Immortals Fenyx Rising review: Charming, challenging and funny, this could be the sleeper hit of the year

The game is available on PC, PS4, PS5, Xbox One, Xbox Series X/S, Google Stadia and Nintendo Switch

The urge to rage-quit isn’t one to which I normally give in, but there are times when I can definitely see the appeal.

It could be a ridiculous difficulty spike in a JRPG that leaves you gnashing and gurning in frustration questioning why turn-based combat even exists as a concept. Or a particularly infuriating battle in a beat ‘em up that sees you succumb to the same combo or move time after time. Maybe it’s a particular scenario in a sports game that has to be replicated to match its historical real-world counterpart, and something or the other keeps going awry. Hell, it could even be an interminable loading screen you have to sit through every so often.

But you try to resist that urge and power through, try a different loadout, maybe even go for a different approach or just try the same thing again and again. And when it all comes together and the cutscene loads, there’s very little like it in all of gaming.

You’re going to experience a fair bit of both these emotions — the urge to rage-quit and the elation of conquering a previously unconquerable level — playing Immortals Fenyx Rising, which released on 3 December across all major platforms. The action-adventure game blends surprisingly deep combat mechanics with a variety of puzzles — some more frustrating than others, set in a charming world that’s somewhere between cartoony and realistic. Oh, and it features a tongue-in-cheek take on Greek mythology.

In a brief chat with Tech2 (conveniently located here), associate game director Julien Galloudec had warned us that the game was designed to be “challenging”. And it most definitely is, but not necessarily in the manner you’d expect: Certainly combat, particularly at normal difficulty and upward, can be incredibly challenging at points; it’s the puzzles that pose the greatest challenge to your sanity and the safety of fragile objects around you.

Screen grab from Immortals Fenyx Rising

Screen grab from Immortals Fenyx Rising

First things first, Immortals Fenyx Rising is-… well, it’s certainly an odd name. Aside from lacking a colon between the words ‘Immortals’ and ‘Fenyx’ — a tiny but significant move that would have made the title a great deal more coherent grammatically, it feels a lot less epic (for want of a better word) than the originally planned Gods and Monsters. Whether as the result of a trademark dispute between Ubisoft and Monster Energy or an altered narrative focus, the game underwent a name change.

If it had been the former, it not only represents a ridiculous state of affairs begging the question of how anyone can trademark a common noun, but also seems most surprising that the energy drink company didn’t go after the Charlize Theron film back in 2003.

Super-fun movie trivia digression aside, it’s a strange name that sounds more like one of those freemium mobile games that neither look nor play remotely like what the trailers depict. Still, that’s what they went with, so that’s what we’re stuck with.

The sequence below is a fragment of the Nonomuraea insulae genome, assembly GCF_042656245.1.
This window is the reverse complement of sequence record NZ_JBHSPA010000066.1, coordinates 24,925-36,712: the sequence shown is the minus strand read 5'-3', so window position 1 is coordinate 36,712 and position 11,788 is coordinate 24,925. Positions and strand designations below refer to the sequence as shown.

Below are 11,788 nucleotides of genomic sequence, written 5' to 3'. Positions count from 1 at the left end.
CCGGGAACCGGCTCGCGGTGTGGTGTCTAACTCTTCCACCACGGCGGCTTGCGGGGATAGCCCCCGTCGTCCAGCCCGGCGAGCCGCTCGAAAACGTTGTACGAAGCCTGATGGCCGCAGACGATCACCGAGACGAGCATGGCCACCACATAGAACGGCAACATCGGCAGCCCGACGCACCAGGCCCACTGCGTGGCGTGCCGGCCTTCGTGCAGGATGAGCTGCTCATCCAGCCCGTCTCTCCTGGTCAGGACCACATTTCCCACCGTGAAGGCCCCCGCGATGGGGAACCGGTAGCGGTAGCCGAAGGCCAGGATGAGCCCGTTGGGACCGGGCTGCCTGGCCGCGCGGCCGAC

Immortals Fenyx Rising, had in the build-up to its release date, drawn comparisons to Nintendo’s The Legend of Zelda: Breath of the Wild from 2017 and this year’s out-of-nowhere offering by miHoYo, Genshin Impact. And at a certain level, these are well-founded, when you start playing and experience the traversal — climbing, swimming, gliding etc — for the first time. Indeed, Breath of the Wild is acknowledged as an inspiration by the developers.

Look closer, dig deeper and go further, and the differences begin to emerge. For starters, the game chooses not to go for a kawaii aesthetic in terms of characters, setting and story, and instead tells a most accessible tale set in a lighter version of a decidedly adult universe. The telling of the story is also more focussed and less meandering than in the other titles mentioned above and in their own way, the puzzles (those blessed puzzles) contribute to pushing that narrative along. The combat too feels a lot deeper and once you get the upgrades, more nuanced than those other games.

Surrounding it all is a charming — if a tiny bit sparse — world filled with beautiful vistas, vivid lighting and a host of interesting non-playable characters. I use the word ‘charming’ quite intentionally because despite some odd and inconsistent textures (the grass for instance, which takes a fraction longer to show up than the rest of the environment, and when it does, it often looks slightly off), distinctly average lip-syncing and host of admittedly far from game-breaking graphical gremlins (whether it’s an NPC disappearing momentarily in a cutscene or the remnants of a deceased enemy refusing to leave the screen for quite a bit longer than one would like), Immortals Fenyx Rising is extremely easy on the eye. I’d go as far as to say that flaws in some cases even give it more of a personality.

Screen grab from Immortals Fenyx Rising

Screen grab from Immortals Fenyx Rising

The premise of the game is that monster Typhon — son of Gaia and Tartarus — has taken the Greek gods out of the equation by stealing their respective essences and it’s down to a mortal, a storyteller by the name of Fenyx, to return said essences to the gods and ultimately take down Typhon. Punctuating this journey are cutscenes, animated sequences and voiceovers by Zeus and Prometheus that add layer upon layer of lore to your story.

The argument could be made, rather uncharitably however, that the cutscenes go on for far too long or that the dialogue in cutscenes is never-ending. However, this misses the crucial point that Greek mythology is dense and any effort to interpret it in a light-hearted and approachable manner undoubtedly requires context and familiarity with the characters and stories. That said, the ability to skip certain cutscenes would have been handy, particularly after the 10th time you watch Fenyx zip around a cauldron and make funny faces — incidentally, there’s one of these unskippable cutscenes every time you brew a potion, upgrade your armour, increase your health etc.